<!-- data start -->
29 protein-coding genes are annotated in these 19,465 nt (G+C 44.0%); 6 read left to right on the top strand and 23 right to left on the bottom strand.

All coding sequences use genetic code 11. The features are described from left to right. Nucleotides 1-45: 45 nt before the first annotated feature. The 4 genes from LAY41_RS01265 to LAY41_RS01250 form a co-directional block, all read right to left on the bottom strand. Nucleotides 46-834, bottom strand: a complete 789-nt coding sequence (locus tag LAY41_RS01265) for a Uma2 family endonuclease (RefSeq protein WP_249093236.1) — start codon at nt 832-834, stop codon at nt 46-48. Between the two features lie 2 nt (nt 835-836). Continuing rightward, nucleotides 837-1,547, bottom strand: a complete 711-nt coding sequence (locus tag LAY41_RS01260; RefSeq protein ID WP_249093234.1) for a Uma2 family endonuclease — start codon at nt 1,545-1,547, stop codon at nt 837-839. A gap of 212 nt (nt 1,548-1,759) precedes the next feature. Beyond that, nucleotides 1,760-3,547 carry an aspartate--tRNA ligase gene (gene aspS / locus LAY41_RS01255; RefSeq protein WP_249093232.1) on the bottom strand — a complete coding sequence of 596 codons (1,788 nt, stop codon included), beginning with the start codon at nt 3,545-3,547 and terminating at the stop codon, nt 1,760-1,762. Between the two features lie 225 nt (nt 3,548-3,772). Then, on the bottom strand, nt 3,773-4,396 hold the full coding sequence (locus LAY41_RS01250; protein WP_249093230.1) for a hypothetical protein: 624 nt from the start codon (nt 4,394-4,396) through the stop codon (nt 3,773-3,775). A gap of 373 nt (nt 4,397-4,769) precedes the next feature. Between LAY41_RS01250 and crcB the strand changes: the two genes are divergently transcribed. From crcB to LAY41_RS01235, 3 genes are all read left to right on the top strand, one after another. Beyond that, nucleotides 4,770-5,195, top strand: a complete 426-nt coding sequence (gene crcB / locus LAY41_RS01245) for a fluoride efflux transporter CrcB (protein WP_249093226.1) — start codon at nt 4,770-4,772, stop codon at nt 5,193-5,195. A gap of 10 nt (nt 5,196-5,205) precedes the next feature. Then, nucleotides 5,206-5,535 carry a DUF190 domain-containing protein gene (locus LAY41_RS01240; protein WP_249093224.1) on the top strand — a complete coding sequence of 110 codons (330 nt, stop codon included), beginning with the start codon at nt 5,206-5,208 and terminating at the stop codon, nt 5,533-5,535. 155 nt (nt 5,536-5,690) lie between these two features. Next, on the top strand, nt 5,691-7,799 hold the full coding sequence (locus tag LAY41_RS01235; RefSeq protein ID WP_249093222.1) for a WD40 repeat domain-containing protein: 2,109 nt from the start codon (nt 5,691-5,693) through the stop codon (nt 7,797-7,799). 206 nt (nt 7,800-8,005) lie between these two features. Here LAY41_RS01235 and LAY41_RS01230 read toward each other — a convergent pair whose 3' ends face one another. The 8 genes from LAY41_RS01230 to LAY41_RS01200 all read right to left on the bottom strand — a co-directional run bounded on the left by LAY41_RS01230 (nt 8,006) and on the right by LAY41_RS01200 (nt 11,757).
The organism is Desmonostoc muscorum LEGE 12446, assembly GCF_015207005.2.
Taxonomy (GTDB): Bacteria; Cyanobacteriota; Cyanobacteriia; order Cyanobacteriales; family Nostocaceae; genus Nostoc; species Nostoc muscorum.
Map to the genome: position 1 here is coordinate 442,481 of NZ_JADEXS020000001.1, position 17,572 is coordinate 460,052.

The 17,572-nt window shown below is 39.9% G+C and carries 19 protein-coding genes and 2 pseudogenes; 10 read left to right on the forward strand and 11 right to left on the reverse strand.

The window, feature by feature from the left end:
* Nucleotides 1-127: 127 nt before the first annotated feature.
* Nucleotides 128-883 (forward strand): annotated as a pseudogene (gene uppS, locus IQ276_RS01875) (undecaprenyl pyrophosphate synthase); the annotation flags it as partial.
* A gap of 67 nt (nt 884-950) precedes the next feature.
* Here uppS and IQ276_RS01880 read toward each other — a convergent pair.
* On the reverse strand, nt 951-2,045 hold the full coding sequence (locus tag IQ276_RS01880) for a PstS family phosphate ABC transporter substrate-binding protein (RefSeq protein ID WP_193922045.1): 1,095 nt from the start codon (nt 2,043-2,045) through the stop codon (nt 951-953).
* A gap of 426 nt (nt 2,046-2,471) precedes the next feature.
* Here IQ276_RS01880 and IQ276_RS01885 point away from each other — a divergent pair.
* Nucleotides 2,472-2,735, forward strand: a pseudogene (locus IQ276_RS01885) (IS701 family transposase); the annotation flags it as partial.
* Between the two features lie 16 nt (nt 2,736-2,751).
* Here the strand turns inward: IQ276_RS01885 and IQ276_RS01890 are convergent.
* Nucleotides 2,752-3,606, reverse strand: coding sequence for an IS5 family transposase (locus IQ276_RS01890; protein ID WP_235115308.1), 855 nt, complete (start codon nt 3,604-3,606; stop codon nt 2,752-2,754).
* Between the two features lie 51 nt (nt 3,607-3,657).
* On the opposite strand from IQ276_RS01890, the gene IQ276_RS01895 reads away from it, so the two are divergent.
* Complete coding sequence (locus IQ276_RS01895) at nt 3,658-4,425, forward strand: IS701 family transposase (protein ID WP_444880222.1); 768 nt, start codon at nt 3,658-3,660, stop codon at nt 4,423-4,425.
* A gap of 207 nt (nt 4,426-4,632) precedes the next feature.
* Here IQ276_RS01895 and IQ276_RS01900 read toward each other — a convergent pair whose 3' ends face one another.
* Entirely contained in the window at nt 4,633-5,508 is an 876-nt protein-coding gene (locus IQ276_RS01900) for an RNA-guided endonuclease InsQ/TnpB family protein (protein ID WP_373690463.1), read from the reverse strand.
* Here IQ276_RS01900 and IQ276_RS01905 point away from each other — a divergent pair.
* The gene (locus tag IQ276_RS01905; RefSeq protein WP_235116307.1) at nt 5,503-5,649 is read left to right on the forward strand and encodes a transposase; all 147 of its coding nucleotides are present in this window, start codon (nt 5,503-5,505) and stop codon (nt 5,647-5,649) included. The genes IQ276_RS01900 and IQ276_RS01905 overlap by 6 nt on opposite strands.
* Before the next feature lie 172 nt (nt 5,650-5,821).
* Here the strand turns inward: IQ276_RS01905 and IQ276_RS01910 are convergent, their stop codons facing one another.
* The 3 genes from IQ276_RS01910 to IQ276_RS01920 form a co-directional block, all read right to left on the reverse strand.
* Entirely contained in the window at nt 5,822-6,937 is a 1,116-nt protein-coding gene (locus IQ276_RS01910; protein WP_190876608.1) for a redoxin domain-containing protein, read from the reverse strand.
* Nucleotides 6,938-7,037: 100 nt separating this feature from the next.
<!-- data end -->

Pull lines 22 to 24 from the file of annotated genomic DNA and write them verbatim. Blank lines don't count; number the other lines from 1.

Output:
* A gap of 207 nt (nt 4,426-4,632) precedes the next feature.
* Here IQ276_RS01895 and IQ276_RS01900 read toward each other — a convergent pair whose 3' ends face one another.
* Entirely contained in the window at nt 4,633-5,508 is an 876-nt protein-coding gene (locus IQ276_RS01900) for an RNA-guided endonuclease InsQ/TnpB family protein (protein ID WP_373690463.1), read from the reverse strand.